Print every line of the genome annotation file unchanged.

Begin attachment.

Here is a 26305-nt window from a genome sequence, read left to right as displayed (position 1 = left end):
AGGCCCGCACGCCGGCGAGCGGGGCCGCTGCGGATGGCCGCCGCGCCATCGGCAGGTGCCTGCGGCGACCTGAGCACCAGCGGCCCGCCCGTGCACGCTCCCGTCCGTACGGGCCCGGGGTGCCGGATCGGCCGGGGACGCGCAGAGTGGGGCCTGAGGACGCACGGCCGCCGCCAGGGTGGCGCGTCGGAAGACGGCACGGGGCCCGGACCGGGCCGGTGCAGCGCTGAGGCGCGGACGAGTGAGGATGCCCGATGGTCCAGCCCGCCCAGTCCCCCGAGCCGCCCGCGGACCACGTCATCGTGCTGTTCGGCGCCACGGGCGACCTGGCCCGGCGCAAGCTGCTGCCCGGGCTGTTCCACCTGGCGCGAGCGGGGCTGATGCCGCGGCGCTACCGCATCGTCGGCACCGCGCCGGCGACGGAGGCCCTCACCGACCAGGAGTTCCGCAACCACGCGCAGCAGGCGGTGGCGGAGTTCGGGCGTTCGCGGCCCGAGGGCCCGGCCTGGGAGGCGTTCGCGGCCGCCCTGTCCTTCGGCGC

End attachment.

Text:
Here is a 26305-nt window from a genome sequence, read left to right as displayed (position 1 = left end):
AGGCCCGCACGCCGGCGAGCGGGGCCGCTGCGGATGGCCGCCGCGCCATCGGCAGGTGCCTGCGGCGACCTGAGCACCAGCGGCCCGCCCGTGCACGCTCCCGTCCGTACGGGCCCGGGGTGCCGGATCGGCCGGGGACGCGCAGAGTGGGGCCTGAGGACGCACGGCCGCCGCCAGGGTGGCGCGTCGGAAGACGGCACGGGGCCCGGACCGGGCCGGTGCAGCGCTGAGGCGCGGACGAGTGAGGATGCCCGATGGTCCAGCCCGCCCAGTCCCCCGAGCCGCCCGCGGACCACGTCATCGTGCTGTTCGGCGCCACGGGCGACCTGGCCCGGCGCAAGCTGCTGCCCGGGCTGTTCCACCTGGCGCGAGCGGGGCTGATGCCGCGGCGCTACCGCATCGTCGGCACCGCGCCGGCGACGGAGGCCCTCACCGACCAGGAGTTCCGCAACCACGCGCAGCAGGCGGTGGCGGAGTTCGGGCGTTCGCGGCCCGAGGGCCCGGCCTGGGAGGCGTTCGCGGCCGCCCTGTCCTTCGGCGC